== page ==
So after a short walk and a long wheelchair ride through St. Luke's, and then back through St. Luke's the other way, I made it to the ultrasound area and started an hour-long—and very gloopy—series of pokes and prods and measurements, during which a dollop of ultrasound gel found its way onto the bottom of my sock, even though my feet were both hidden beneath a sheet and a small table during the whole procedure. I would not be shocked if an entire bottle of the stuff followed me home one day, only to spread its stickiness and stink onto every article of clothing I own.
There's bad news. Baby B doesn't appear to have much fluid at all. He's squished good and a bit crumpled, and his odds aren't fabulous for making it, even if I can keep these brothers in. But that's not the point.
There's good news. Because we've got twins in there, Baby A's fluid acts as a bit of leeway for Baby B to stretch his lungs. Baby B's odds are better than if he were alone. And happy news, we can decorate the nursery a little differently now that we've found that second set of man parts. As it turns out, Baby B is a boy.
I still hold great hopes for Baby B. If he's as strong as his father and as stubborn as his mother, his odds are better than expected. We can hope that with his brother's protection and the prayers of friends and family across the nation, he will live. We have faith for his safety, whatever the will of God is.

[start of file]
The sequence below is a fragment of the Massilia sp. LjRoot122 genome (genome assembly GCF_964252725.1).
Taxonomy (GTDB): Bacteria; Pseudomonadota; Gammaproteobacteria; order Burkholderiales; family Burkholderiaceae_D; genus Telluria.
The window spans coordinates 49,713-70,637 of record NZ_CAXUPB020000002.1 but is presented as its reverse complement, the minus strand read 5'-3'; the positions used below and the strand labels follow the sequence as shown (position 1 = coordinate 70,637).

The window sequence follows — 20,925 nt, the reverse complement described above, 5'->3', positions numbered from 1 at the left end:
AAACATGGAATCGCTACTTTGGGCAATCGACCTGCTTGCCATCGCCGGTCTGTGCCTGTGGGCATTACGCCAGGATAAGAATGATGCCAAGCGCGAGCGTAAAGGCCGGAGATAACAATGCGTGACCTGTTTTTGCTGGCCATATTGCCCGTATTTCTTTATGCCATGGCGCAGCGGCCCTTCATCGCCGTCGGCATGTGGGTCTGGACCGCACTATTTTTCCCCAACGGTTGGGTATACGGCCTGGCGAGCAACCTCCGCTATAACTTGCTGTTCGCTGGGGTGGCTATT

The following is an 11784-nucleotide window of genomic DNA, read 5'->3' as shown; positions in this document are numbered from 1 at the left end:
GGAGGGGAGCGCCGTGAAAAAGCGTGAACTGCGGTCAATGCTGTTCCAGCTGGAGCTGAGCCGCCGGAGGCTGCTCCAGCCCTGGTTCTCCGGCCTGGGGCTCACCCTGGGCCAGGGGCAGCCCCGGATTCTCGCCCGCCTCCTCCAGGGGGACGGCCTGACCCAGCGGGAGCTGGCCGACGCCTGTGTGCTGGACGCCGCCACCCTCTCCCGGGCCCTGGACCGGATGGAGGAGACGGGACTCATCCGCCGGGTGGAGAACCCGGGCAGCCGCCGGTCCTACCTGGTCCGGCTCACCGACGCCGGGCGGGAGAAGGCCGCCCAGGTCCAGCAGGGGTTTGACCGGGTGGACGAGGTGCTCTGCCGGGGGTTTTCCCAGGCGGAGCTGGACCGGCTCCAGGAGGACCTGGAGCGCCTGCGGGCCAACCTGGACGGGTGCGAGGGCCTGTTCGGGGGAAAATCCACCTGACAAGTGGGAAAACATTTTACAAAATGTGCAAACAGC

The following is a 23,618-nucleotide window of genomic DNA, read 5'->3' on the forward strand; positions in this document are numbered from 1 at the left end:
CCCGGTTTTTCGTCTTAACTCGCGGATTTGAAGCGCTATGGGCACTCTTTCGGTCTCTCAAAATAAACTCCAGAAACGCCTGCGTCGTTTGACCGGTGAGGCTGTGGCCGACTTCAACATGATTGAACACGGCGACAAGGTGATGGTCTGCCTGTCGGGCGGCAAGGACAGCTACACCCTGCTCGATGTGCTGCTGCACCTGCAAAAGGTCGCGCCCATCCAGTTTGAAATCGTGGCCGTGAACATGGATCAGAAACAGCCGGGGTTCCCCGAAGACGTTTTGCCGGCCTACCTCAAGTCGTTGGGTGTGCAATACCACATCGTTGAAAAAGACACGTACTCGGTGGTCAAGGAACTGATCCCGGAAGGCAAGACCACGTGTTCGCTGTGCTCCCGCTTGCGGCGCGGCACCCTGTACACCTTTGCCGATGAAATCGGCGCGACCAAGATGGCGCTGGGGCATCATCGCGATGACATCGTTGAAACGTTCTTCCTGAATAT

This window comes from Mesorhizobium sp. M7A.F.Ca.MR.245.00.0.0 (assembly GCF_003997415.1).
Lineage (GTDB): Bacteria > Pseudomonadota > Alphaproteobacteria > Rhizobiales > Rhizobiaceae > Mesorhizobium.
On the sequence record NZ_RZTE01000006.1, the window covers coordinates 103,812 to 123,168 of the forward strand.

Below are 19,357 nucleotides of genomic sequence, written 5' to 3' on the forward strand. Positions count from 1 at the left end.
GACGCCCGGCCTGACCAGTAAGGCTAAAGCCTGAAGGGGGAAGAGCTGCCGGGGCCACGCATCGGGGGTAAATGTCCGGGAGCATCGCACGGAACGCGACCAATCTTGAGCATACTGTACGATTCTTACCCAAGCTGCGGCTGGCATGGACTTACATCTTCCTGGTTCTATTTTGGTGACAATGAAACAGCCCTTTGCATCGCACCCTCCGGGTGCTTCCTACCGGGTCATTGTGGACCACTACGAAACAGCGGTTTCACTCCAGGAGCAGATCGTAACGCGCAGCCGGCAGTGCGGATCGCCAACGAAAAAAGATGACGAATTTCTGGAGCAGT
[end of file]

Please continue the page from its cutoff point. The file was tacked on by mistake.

And we do have excellent care. Dr. P up at St. Luke's will see me in a week to keep an eye on my cervix (if you're cringing at the word, just stop reading now), to make sure it doesn't thin out. If it does, they'll do a cerclage. I looked up what that is, and frankly, the least disturbing way to say it is that they will sew my uterus shut. The whole thing sounds completely unpleasant. At least I'd be under anesthesia when they did it. But that's for next week, if I need it.
And if I make it a full four weeks, they'll measure the babies again and I'll talk with a neonatologist about what may be next. We'll have a lot more difficult questions to answer along with our difficult realities to face and difficult odds to swallow.
There is hope for our little struggling baby, and for his slightly larger brother. They'll both need strength and miracles to survive. We already know that's possible. What's left to us is the work of prayer—and the acceptance, on my part, of wheelchair rides and continued room service. And patience with the waiting and seeing that has already gone by faster than we can turn our heads.